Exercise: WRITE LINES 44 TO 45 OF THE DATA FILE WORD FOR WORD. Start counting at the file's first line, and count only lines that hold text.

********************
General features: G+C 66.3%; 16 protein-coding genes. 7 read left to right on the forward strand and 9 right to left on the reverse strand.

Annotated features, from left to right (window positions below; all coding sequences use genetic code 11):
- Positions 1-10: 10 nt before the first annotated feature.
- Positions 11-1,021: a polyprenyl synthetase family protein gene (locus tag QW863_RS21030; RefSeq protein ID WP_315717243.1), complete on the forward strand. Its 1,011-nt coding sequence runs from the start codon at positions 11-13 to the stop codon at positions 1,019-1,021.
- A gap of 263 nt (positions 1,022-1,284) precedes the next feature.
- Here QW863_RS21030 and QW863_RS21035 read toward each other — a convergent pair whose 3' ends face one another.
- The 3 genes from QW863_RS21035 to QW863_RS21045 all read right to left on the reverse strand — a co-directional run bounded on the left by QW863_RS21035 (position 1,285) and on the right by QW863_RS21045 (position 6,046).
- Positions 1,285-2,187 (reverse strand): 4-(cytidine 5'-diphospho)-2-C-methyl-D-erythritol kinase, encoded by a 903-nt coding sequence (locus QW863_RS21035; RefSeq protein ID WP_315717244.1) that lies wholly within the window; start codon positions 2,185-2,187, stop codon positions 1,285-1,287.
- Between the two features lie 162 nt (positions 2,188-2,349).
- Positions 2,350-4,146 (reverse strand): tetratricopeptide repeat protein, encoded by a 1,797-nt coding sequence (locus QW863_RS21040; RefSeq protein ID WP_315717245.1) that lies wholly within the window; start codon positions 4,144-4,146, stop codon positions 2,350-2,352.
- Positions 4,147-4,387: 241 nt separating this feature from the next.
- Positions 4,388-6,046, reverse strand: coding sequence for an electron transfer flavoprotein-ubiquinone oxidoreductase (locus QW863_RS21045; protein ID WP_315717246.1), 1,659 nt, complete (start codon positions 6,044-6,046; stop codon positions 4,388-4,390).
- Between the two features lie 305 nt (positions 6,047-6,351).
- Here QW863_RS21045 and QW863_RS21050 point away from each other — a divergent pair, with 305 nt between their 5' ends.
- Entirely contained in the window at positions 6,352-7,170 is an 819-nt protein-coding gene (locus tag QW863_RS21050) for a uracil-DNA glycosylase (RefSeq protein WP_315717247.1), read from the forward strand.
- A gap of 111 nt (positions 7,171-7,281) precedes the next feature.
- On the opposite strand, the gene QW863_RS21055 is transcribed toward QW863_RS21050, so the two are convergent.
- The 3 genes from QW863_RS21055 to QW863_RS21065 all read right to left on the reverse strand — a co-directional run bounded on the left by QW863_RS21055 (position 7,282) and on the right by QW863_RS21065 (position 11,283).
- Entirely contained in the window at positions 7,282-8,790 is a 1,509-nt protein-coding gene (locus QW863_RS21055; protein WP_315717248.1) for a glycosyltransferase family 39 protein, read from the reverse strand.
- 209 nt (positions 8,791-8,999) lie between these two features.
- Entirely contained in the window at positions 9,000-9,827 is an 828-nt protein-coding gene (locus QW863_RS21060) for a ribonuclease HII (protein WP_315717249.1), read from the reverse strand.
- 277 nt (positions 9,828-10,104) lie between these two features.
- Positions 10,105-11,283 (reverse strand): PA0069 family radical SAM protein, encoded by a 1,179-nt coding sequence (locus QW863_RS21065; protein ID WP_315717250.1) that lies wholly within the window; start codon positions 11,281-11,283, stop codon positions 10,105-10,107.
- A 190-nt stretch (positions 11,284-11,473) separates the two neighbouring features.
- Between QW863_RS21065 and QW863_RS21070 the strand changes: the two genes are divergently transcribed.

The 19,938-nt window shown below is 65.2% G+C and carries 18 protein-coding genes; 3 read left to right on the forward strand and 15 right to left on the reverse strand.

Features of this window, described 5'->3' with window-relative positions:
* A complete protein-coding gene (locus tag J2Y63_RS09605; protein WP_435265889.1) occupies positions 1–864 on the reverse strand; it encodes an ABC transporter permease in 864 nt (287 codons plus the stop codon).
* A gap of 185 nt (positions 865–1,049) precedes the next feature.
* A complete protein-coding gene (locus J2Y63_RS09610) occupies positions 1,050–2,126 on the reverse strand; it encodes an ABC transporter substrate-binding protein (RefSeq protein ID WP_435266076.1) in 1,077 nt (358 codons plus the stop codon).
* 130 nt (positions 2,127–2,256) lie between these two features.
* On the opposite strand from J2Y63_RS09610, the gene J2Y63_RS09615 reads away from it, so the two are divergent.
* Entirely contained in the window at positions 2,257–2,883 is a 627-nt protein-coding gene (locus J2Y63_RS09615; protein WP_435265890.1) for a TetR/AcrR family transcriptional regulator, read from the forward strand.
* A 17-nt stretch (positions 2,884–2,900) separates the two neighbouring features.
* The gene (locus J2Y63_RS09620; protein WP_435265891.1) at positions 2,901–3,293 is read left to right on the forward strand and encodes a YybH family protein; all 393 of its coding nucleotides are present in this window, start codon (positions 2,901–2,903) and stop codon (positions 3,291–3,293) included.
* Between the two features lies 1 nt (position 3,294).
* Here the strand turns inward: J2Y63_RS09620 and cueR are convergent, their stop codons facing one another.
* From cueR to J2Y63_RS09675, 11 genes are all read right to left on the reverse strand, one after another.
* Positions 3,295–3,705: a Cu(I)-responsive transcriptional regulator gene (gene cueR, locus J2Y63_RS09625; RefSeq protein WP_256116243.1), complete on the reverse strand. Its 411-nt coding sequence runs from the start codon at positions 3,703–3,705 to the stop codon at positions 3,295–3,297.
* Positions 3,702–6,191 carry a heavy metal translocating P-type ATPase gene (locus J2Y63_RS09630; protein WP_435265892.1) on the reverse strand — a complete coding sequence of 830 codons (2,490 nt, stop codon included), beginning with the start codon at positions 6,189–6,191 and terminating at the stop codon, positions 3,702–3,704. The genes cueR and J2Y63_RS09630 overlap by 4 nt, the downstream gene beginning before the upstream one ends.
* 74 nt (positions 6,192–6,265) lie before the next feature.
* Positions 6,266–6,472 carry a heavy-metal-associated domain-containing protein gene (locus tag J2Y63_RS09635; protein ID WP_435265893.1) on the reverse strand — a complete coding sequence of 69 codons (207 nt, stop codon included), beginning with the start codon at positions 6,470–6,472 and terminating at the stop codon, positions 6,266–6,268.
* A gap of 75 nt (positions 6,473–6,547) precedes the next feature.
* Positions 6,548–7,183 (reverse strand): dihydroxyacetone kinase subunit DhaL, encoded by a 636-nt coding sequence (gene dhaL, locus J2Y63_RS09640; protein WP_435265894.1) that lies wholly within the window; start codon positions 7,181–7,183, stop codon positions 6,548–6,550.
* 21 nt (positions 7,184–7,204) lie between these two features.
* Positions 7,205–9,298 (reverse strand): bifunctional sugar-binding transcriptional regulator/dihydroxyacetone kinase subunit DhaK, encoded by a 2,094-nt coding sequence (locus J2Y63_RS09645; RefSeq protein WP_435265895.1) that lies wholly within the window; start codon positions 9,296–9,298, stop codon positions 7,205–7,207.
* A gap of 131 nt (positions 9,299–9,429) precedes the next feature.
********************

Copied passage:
* Positions 6,548–7,183 (reverse strand): dihydroxyacetone kinase subunit DhaL, encoded by a 636-nt coding sequence (gene dhaL, locus J2Y63_RS09640; protein WP_435265894.1) that lies wholly within the window; start codon positions 7,181–7,183, stop codon positions 6,548–6,550.
* 21 nt (positions 7,184–7,204) lie between these two features.